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Technicolor & tights. In the days of King Henry IV, stalwart young Myles and his sister Meg have been raised as peasants, without any knowledge of who their father really was. But one day they journey to Macworth castle. There Myles falls in love with the Mackworth's daughter Anne, makes friends and enemies, and learns to be a knight so that, through the planning of Mackworth and his friend, Prince Hal, Myles can regain his true birthright from the evil Albon, and bear the black shield of Falworth. Written by
This was Universal-International's first feature in CinemaScope. See more »
During the final battle, Myles gets a number of scuff marks on his shield from deflecting his enemy's mace blows. These damage marks appear and disappear between shots. See more »
[after holding a stone in his outstretched arm for a long length of time]
My arm feels as if it shall fall off.
That's alright, you'll be allowed to use the other.
See more »
Instead of trying to portray real historical events, Hollywood instead opts for a fictitious story set in the England of Henry IV. Nothing wrong with that, of course. Unusually for Hollywood, they actually make an effort to get things right historically, and broadswords are used as broadswords and not as rapiers. The weaponry and military techniques are pretty OK for a Hollywood film, and are, on the whole, accurate.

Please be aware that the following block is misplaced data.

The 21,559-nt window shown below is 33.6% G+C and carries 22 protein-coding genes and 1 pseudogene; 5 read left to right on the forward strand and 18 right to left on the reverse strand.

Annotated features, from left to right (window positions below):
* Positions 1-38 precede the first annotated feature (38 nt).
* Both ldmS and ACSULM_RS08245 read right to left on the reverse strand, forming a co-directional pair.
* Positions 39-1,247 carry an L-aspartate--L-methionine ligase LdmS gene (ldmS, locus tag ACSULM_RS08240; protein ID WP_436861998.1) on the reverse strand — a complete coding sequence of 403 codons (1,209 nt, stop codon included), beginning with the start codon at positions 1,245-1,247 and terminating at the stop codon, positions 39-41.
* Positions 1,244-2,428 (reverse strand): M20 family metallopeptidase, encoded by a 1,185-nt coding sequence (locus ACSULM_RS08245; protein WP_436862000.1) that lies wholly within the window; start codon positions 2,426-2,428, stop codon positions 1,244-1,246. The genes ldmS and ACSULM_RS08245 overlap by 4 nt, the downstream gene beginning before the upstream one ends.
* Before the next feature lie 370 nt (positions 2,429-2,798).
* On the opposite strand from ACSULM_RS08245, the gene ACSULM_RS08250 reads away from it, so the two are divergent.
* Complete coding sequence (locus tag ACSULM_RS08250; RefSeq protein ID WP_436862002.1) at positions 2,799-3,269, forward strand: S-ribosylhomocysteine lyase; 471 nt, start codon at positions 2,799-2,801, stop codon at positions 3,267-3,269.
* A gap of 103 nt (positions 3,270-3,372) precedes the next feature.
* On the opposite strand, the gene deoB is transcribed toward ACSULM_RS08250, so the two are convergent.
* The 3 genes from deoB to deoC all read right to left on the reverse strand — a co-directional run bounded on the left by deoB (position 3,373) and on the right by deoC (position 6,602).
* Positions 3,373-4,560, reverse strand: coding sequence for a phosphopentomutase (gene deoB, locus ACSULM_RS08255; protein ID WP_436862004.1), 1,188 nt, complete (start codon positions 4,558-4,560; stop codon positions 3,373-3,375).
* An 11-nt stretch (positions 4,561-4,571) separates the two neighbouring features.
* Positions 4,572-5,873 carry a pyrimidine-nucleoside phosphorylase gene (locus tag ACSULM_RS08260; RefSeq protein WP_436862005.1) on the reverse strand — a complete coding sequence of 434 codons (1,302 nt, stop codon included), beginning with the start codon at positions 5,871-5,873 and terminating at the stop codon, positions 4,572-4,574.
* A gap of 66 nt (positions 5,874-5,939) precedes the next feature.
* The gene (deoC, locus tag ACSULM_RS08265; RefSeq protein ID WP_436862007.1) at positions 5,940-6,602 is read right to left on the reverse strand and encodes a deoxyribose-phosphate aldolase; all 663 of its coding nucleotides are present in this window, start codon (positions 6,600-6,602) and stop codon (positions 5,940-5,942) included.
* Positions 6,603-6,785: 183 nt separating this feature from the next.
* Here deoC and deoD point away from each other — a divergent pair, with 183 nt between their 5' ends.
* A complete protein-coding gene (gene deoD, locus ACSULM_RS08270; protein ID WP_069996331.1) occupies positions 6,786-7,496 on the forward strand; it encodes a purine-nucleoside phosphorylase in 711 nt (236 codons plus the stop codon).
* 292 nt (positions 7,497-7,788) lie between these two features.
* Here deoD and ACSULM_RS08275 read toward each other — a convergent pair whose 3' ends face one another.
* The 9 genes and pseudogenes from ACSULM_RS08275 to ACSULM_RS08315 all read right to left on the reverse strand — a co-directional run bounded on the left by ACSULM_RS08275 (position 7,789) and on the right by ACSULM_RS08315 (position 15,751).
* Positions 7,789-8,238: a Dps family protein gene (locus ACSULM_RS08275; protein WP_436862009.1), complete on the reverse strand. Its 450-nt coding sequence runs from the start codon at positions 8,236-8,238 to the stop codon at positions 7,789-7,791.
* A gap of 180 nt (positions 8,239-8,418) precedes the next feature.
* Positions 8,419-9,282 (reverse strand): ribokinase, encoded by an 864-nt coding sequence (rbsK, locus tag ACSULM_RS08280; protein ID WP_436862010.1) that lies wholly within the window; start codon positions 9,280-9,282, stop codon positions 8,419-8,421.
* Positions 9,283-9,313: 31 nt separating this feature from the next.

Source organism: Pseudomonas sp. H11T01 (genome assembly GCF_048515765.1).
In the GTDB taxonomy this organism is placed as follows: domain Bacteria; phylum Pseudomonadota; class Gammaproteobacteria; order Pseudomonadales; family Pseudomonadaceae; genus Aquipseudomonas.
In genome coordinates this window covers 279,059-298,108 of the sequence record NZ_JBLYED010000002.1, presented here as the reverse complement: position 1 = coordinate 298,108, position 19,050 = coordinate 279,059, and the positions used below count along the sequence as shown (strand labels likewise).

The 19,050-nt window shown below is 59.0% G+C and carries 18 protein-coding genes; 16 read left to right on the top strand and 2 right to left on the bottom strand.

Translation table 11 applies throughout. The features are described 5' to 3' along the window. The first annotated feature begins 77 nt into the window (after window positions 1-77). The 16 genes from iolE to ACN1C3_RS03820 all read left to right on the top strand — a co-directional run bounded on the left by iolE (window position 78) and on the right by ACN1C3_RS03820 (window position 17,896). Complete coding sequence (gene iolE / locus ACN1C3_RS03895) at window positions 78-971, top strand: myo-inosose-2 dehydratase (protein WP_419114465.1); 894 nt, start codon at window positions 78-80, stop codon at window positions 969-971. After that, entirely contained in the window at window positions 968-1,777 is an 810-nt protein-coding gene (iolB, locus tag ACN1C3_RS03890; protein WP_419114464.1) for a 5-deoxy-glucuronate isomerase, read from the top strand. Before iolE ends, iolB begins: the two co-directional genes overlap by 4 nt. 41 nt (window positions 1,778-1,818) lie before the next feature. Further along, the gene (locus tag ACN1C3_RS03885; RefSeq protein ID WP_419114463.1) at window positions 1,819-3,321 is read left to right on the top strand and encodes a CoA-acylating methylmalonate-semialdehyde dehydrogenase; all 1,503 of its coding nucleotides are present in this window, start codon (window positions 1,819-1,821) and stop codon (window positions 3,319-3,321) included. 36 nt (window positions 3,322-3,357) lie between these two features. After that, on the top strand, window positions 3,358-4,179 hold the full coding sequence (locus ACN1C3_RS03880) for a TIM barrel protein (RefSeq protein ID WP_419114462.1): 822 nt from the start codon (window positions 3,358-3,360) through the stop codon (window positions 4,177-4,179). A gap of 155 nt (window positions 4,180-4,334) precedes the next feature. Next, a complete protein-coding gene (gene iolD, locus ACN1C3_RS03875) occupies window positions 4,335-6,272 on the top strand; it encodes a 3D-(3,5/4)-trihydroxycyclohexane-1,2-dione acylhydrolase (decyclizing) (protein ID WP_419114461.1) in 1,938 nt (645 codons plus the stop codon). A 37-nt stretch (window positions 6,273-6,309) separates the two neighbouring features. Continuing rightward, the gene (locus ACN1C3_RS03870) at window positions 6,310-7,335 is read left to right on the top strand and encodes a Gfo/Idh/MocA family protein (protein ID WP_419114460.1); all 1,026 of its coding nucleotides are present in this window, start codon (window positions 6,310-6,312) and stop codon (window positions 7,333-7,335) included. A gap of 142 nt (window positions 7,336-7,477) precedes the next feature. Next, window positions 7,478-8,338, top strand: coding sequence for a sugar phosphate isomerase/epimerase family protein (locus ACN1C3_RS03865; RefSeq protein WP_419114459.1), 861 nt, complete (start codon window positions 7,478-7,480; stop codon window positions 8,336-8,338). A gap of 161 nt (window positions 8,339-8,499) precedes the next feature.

The fight sequences are very exciting and, along with the training methods, are probably the best bits of the film.
As to Tony Curtis's accent. Well, we have in Geoffrey Chaucer an authentic idea of what the English language in London was like in the early 15th century. It is ridiculous to write the script in Chaucerian English - not if you want to fill the cinemas, at any rate. Compare Tony Curtis in Black Shield with Olivier in Henry V. Is Olivier's accent any more correct or authentic? This is not the deepest film ever made, but there is plenty to enjoy about it.
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